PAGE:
A survey by the NHS has found that mental health services in England risk being over-run.
The survey by NHS Providers assessed that the reasons were down to rising demand and staff shortages. NHS Providers also revealed that seven in 10 mental health leaders expected demand to increase through 2017, but only one in three were confident that they had enough staff to cope with the demand.
And a recent investigation by BBC Radio 5 live Daily also revealed a growing demand of ambulance call-outs to people suffering from suspected mental health problems.
Speaking with the BBC, Louise Rubin, of the charity Mind, said part of the rise was likely to be down to an increasing trend for people with mental health problems who come into contact with the police to be transported by ambulance rather than with them.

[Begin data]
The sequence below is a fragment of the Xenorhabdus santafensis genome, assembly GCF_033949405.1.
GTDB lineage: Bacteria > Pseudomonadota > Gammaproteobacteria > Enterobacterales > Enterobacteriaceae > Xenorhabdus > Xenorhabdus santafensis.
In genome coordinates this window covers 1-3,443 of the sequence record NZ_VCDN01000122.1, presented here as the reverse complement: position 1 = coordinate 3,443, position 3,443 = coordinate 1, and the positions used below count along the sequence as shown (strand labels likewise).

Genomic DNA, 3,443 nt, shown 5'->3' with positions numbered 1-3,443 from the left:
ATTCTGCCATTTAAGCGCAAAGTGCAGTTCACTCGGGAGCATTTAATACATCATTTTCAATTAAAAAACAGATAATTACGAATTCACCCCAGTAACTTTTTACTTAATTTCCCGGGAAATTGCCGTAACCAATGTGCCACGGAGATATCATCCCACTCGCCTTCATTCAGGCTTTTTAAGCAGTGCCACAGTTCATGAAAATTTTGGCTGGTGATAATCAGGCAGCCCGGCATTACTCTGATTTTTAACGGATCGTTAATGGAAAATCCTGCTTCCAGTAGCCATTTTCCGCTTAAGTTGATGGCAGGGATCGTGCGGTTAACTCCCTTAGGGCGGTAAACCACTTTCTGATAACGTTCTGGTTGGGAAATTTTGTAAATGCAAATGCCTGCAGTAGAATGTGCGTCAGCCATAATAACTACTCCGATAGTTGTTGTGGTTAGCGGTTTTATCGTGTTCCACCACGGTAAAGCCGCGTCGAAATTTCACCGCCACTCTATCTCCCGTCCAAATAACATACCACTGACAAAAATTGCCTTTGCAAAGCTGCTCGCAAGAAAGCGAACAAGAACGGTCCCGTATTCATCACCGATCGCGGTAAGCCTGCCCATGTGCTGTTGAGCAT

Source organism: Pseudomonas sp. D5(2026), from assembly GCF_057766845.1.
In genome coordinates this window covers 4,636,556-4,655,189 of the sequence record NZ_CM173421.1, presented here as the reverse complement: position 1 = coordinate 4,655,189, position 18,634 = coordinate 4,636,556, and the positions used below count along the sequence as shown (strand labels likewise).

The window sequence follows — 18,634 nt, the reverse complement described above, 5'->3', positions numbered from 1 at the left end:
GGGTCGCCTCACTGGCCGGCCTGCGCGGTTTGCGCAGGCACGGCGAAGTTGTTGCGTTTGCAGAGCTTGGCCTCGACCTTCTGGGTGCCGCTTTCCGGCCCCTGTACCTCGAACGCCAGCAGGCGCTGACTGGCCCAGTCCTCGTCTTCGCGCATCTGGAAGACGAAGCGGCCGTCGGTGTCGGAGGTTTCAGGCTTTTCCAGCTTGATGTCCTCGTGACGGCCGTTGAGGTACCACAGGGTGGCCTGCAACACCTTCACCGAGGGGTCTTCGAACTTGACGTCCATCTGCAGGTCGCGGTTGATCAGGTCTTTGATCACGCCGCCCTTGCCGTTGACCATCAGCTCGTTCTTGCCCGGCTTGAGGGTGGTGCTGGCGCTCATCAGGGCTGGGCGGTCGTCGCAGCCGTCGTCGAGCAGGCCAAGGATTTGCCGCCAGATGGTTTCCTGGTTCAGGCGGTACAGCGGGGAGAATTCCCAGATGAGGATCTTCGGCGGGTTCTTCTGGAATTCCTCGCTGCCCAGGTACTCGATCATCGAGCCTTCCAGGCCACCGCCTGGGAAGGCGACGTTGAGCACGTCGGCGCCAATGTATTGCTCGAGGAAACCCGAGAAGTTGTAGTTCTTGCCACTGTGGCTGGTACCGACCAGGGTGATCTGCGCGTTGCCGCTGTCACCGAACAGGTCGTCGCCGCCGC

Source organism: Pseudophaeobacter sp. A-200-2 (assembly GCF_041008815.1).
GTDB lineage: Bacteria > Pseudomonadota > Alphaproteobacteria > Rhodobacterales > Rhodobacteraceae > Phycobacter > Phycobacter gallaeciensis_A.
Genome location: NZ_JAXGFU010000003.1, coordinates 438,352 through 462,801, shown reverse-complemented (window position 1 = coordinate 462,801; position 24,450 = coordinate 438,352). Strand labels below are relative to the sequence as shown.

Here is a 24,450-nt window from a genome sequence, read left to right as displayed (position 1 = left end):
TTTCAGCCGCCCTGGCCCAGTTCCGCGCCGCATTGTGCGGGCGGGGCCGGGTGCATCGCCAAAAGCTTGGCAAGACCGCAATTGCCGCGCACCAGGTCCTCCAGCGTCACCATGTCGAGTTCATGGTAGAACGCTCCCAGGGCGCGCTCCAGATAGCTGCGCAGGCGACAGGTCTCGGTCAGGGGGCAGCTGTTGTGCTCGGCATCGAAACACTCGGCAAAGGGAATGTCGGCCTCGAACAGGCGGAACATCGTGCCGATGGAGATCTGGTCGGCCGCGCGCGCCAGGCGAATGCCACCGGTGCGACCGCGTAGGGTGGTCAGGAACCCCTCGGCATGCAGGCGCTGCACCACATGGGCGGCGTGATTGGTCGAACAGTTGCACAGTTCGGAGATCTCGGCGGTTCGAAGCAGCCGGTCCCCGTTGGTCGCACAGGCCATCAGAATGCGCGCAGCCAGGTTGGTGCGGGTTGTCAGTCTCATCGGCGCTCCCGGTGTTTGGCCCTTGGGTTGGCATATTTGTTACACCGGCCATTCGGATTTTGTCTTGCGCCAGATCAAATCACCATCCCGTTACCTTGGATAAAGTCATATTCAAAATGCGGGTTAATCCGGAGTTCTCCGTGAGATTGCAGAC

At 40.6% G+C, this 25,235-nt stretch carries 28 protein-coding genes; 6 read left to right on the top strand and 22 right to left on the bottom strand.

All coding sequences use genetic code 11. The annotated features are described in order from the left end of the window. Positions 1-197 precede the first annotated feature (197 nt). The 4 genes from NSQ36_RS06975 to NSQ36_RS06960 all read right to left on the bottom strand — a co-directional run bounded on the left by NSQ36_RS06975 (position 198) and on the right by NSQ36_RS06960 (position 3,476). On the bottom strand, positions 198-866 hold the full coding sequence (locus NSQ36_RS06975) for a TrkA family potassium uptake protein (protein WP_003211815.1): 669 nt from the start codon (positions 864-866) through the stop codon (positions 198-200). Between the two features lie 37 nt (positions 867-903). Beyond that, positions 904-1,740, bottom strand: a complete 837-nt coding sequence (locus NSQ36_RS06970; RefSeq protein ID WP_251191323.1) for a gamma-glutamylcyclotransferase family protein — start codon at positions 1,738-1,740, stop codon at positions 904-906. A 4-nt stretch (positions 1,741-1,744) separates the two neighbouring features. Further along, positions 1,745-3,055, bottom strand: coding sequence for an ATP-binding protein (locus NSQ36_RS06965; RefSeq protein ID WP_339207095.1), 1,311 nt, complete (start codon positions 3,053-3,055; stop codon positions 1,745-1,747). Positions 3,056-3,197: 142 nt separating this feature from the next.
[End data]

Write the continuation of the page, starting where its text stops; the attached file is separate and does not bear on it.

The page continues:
“We are concerned that people coming forward and seeking help for mental health problems are not getting the support they need early enough, which means they are more likely to become more unwell and reach crisis point.”
A spokeswoman for the Department of Health said: “We’re committed to seeing mental health services improve on the ground.”
She said by 2021 services would be getting an extra £1bn a year. Last year they were given £11.6bn.
She added that this would help improve crisis resolution, home treatment teams and mental health support in A&E in particular.